Teaching is nominally a profession, and I don’t disagree with it being called that. However, looking in from the outside as a professional engineer, I see a four major of areas of lack where teaching moves away from best professional practice, and not to its benefit.
- Lack of senior professional responsibility
- Lack of research and development
- Lack of analytics
- Lack of focus on potential stars
Senior professional responsibility is the key backbone of most professions. Principal Engineers oversee Senior Engineers oversee Junior Engineers. This way, all work that is produced by the organisation is produced at the level of the Principal Engineer. The responsibility for any product lies with the Principal Engineer, even if large portions of the work is done by others. Management is a separate issue that is sometimes combined, but most often a function performed by others.
In schools, this seems not to take place. Teachers become more experienced, but their ‘span of responsibility’ does not increase. They may move into management if they are so inclined, but that is really the only stream open to them. There are some significant consequences to this. Inexperienced teachers have primary responsibility for their class, without the scope of support and oversight common to other professions. The value of experienced teachers is limited as their experience is unable to span classes to affect a greater level of outcome, and thus their income is unable to progress beyond a certain point. Overall, the outcome for any one student is an progressive averaging of the skill level of the teaching staff, not the reflection of the most capable teachers that it should be.
Research and development is a key driver in the success of the best professional practices. Teaching however, leaves structured R&D to universities to carry out, depending on professional development and informal observation of efficacy to slowly derive advances. This prevents schools from developing specific advantages, and restricts them to the application of general advances that may or may not be appropriate to the particular school. University research also tends to more esoteric and less immediately practical than practice driven R&D.
An area where significant advances can be made is in the automation or simplification of repetitive professional and administrative tasks. These tasks tend to be simple, menial and time consuming, and it is worth he effort required to develop ways of either simplifying or eliminating the need for them to be done. It gives more time for teachers to spend on things they believe are important, and makes their jobs more satisfying.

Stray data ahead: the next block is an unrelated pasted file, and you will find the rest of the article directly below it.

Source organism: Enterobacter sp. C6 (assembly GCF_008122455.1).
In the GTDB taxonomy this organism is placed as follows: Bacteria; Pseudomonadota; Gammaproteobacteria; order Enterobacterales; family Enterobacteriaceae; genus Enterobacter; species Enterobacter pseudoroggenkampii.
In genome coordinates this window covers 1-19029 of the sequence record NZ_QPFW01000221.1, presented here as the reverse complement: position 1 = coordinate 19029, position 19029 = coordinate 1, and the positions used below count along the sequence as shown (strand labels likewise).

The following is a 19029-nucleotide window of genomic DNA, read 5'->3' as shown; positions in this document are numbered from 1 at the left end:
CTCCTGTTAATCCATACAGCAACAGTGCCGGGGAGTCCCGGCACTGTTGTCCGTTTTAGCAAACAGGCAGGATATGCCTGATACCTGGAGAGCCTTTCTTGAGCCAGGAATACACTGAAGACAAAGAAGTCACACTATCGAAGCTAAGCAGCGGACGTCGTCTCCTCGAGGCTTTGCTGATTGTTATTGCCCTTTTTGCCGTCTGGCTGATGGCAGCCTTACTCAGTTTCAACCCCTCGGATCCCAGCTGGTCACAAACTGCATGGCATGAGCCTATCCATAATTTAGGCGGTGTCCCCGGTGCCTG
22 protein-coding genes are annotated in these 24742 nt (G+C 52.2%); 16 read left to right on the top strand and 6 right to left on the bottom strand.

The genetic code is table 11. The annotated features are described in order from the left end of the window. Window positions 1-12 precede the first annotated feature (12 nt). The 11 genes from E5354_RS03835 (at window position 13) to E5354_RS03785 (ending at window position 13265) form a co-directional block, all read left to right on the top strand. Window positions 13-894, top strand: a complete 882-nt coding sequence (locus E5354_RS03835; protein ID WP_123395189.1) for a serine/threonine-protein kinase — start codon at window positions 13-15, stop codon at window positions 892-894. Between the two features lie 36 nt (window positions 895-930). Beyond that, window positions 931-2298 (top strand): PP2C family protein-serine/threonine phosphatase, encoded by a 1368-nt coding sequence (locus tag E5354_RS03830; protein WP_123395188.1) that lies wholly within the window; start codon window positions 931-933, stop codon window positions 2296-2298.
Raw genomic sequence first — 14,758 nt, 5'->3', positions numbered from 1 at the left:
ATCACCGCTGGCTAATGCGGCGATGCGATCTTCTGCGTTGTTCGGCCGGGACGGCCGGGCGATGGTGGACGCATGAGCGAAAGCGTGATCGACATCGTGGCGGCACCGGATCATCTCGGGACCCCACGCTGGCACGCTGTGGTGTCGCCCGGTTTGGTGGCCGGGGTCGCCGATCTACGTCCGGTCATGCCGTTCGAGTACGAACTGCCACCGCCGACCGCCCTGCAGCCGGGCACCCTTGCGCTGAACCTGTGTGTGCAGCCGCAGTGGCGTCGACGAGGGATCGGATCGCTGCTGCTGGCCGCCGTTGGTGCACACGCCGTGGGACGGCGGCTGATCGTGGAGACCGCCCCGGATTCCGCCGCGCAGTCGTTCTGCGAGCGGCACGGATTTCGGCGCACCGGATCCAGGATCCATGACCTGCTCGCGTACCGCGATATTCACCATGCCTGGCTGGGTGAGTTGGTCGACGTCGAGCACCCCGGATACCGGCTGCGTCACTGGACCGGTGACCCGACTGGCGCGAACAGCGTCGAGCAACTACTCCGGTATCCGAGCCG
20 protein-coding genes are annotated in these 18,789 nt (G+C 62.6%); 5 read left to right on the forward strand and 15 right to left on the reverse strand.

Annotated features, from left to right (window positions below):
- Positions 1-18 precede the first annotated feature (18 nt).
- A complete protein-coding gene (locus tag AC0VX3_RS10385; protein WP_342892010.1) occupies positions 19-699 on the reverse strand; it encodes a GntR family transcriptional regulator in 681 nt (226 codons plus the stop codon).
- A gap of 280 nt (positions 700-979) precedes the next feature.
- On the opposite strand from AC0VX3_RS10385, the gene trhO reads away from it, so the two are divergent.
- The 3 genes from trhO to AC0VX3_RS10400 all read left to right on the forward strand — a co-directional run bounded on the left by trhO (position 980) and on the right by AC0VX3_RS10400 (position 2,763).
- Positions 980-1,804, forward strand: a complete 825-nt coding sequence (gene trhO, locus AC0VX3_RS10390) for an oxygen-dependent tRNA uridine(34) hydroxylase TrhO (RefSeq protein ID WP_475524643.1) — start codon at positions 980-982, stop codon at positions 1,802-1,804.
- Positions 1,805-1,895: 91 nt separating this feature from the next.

Analytics are the performance data that allow a practice to measure the effectiveness of its professional operations. You would think that with the testing that goes on there would be a surfeit of this to work with, but it seems simply not to be effectively collected and analyzed beyond the classroom. In some ways I wonder if there is simply a reluctance to really measure and understand the performance of both teachers and students. The idea that this is not measurable put out by teacher’s unions and the like is preposterous – it just takes consistent and directed data collection.
The benefits of consistent collection and analysis of performance data are considerable. It allows a clear view of how effective various efforts and changes are. Has the new literacy program been effective enough to justify the effort it takes? Has it been successfully implemented across all classes, or have some classes underperformed? Has it affected specific students more than others, and if so, why? Does the new teacher who started in grade four this year show promise? Are there areas where they need specific support to improve outcomes? How much difference did it make air-conditioning that classroom? These sort of questions can be answered, and need to be able to be answered if resources are to be allocated optimally.
Focusing on potential stars is critical for a number of reasons, and applies to staff as well as to students. Truly gifted teachers must be identified, developed and given responsibility. The same applies to students.
In the case of staff, exceptional teachers push the boundaries, set new standards and achieve more with their students than expected. Learning from and integrating the way these teachers work allows the school to develop higher standards across the board.
In the case of students, exceptional students are the ones who, properly developed, are able to set new standards in whichever field they end up in. But they must be identified, their particular capabilities stretched and encouraged, and their weaknesses addressed. Society has far more to gain from the promotion of these students than it does to lose from failing to shore up the inadequacies of those who are not academically inclined. Yet buckets of money are poured into those students with ‘special needs’ and those who are most capable of contributing to society in an exceptional way are ignored. I’m not suggesting that efforts should not be made to provide additional help for those with ‘special needs’, merely that it should be a secondary consideration in the larger scheme of things.
None of these issues are particularly difficult to address, except that they require a different way of thinking, and in some cases, the allocation of admittedly sparse resources. The potential for improved outcomes and more effective resource allocation significantly exceeds the required inputs, but they do require commitment and an initial investment to be made.
As noted, this is the view of an outsider looking in. Some of this may well be wrong, other parts may not apply in specific cases. It provides some food for thought and provides some areas to look at for changes in approach.